5 Simple Ways to Make Your Home Environmentally Friendly

5 Simple Ways to Make Your Home Environmentally Friendly

Feel proud after taking these steps to reduce your impact on the enviroment.

1. Take Your Home’s Temperature

Did you know that almost half of a home’s energy consumption comes from heating and cooling? You can save energy and money by adding a layer of clothing (or taking one off) and keeping your thermostat set a bit lower in winter and higher in summer — for example, 78° F in warmer months and 65° F in colder weather. If you’re willing to add just one more layer of clothing in winter, each degree below 68° F will save 3 to 5 percent of your heating energy!

2. Use Less Water

Here are three simple changes you can make to cut down on the amount of water your family uses. First of all, install an aerator on all your faucets. This simple act could cut your annual water consumption by 50 percent. Second, consider replacing your pre-1994 toilet with a newer, low-flow model. A low-flow toilet uses only 1.6 gallons per flush compared with older models' 3.5 gallons. Third, turn off the water while you brush your teeth to save 4.5 gallons each time you brush. Encourage everyone in your home to do the same and this will really add up.

3. Switch to Energy-Efficient Lighting

Replace a 100-watt incandescent bulb with a 32-watt compact fluorescent light (CFL) bulb and you’ll save about $30 in energy costs over the life of the bulb. CFL bulbs use 75 percent less energy than a standard incandescent bulb and last up to 10 times longer. But don’t worry; you needn’t live beneath an ugly fluorescent glow. Premium fluorescents cast a buttery-golden or pure-white light and are only slightly more expensive than low-end fluorescent bulbs.

4. Get Good at Recycling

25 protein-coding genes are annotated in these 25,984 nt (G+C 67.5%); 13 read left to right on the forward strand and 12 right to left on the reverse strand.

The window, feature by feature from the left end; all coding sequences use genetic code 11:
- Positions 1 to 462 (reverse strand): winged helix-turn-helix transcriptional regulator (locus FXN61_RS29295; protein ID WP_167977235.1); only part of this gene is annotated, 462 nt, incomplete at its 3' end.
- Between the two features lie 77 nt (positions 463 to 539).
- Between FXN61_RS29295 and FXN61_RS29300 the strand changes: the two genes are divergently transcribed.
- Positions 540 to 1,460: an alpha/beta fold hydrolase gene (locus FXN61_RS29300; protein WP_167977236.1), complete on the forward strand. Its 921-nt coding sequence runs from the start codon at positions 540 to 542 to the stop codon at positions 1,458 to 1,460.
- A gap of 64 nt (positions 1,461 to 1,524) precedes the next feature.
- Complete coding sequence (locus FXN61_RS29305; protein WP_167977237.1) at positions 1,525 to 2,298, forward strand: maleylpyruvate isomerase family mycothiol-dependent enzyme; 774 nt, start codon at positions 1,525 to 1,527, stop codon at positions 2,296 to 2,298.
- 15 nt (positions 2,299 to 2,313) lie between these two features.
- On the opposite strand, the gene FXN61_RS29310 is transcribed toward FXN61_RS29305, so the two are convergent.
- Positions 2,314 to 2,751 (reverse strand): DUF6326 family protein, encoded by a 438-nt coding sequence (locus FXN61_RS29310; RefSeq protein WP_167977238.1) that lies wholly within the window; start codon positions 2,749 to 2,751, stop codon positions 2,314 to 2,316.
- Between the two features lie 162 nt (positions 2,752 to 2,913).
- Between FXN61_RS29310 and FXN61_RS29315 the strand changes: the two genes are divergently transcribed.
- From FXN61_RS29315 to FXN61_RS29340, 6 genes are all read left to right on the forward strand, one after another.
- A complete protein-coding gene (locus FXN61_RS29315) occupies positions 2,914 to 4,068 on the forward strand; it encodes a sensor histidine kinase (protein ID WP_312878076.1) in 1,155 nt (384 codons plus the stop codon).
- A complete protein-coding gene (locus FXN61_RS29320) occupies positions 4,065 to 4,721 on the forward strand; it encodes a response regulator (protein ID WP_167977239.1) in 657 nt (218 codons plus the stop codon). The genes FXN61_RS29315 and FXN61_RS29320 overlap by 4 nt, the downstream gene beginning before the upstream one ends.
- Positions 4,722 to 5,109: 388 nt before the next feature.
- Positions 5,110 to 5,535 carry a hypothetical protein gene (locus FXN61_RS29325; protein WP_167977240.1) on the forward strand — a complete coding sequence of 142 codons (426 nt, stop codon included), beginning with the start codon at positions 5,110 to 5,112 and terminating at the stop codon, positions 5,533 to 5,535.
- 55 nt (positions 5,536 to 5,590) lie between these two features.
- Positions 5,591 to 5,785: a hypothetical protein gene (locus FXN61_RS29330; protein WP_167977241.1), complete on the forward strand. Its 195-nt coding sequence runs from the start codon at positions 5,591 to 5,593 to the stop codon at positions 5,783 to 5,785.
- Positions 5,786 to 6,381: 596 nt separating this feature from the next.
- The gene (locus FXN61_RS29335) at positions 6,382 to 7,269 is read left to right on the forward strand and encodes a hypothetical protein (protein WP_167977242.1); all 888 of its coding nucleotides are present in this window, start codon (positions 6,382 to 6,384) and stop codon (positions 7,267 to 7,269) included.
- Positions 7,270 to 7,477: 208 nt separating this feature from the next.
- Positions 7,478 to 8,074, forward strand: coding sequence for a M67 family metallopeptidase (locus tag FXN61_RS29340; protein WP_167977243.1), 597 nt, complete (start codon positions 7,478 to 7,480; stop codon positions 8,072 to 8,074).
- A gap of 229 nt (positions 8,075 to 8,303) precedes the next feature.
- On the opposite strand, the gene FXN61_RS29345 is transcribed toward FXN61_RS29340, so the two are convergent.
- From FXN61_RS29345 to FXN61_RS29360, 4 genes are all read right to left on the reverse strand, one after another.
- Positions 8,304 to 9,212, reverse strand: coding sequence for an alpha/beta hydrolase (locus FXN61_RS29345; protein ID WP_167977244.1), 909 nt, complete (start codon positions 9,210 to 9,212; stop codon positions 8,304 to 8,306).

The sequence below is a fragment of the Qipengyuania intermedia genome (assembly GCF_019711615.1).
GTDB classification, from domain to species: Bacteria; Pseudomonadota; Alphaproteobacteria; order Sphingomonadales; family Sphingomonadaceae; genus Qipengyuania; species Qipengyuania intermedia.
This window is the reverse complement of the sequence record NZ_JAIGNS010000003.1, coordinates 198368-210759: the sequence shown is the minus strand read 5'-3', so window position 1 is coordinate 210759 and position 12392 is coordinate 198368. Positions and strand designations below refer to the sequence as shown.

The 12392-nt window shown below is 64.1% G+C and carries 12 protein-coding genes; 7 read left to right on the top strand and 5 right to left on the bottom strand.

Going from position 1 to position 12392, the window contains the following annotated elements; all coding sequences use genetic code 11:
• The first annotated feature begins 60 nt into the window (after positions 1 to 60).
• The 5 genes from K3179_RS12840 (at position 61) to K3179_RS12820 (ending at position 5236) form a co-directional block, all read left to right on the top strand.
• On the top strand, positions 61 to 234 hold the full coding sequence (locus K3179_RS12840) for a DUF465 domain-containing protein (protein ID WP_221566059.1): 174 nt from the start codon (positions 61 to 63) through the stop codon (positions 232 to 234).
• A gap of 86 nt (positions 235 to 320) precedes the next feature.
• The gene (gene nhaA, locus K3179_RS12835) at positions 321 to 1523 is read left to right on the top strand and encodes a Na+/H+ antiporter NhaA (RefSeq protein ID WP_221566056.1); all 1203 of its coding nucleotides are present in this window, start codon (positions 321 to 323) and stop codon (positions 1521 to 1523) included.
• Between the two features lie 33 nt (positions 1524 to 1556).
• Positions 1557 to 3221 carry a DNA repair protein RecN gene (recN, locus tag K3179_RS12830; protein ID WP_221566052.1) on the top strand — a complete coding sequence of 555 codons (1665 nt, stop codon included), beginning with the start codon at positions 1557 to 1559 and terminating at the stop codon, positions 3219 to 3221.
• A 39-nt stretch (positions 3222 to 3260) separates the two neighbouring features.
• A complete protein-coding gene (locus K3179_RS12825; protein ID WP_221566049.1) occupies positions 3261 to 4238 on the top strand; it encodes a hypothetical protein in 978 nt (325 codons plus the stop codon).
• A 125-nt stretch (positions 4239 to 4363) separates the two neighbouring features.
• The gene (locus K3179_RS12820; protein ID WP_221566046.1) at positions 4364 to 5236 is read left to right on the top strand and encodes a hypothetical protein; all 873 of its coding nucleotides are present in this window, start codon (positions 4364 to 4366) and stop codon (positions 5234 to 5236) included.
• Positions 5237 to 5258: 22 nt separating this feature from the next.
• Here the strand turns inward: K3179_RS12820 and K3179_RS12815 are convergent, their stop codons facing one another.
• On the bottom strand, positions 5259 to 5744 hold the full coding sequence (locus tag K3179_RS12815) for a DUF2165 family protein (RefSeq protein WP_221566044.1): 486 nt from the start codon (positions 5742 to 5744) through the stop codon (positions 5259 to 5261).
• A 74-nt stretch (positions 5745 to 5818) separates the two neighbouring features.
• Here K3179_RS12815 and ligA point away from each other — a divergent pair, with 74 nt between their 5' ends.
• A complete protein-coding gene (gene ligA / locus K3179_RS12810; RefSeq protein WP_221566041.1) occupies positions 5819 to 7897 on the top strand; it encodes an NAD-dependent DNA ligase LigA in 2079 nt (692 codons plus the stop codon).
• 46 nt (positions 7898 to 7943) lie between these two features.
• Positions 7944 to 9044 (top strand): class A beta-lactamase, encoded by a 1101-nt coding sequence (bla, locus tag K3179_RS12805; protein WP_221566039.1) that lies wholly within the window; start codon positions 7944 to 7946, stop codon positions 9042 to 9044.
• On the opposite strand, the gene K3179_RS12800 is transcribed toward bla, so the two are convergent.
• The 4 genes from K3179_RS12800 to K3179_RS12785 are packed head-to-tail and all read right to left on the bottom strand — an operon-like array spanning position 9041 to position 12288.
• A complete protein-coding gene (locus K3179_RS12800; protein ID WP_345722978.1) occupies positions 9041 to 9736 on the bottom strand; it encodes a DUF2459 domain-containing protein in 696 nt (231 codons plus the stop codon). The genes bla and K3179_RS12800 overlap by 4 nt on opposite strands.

When recycling plastic items, look on the bottom for a number one or two, and put only those in your recycling bin. Most areas do not take items with numbers higher than one or two. Refrain from putting broken glass, light bulbs or food in your bin. The environment — and your waste professional — will appreciate your efforts.

5. Reduce and Reuse Plastics

Americans toss about 100 billion polyethylene plastic bags (grocery bags, trash bags, sandwich bags … you get the picture) into the trash each year. Make every effort to reduce the number of plastics you consume. Try reusable containers with lids for storing foods. Pack school lunches in reusable containers. Forgo shopping bags at the store (instead, get in the habit of taking your own cloth bags to the store). Every little change adds up.


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Great intentions & some good info. But badly researched data on the recycling info! Instead of telling people to only recycle #1&2 plastics, encourage them to contact their local recycling and find out what they do take. In the past 10+ years I've not lived in any area with such limited recycling. The least municipal recycling took #'s 1,2,4,5 & some #6 (polystyrene). Where we live now takes everything (all plastics #'s 1-7, glass, paper, cardboard, etc) all in 1 bin! Get info for your area!

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On #5: Reduce & Reuse Plastics- My family and I reuse our plastic grocery bags for trash bags in our bathrooms. And since most of what goes into your bathroom trash is plastic and toilet paper rolls, the cardboard roll in the middle, it can all be recycled as well.

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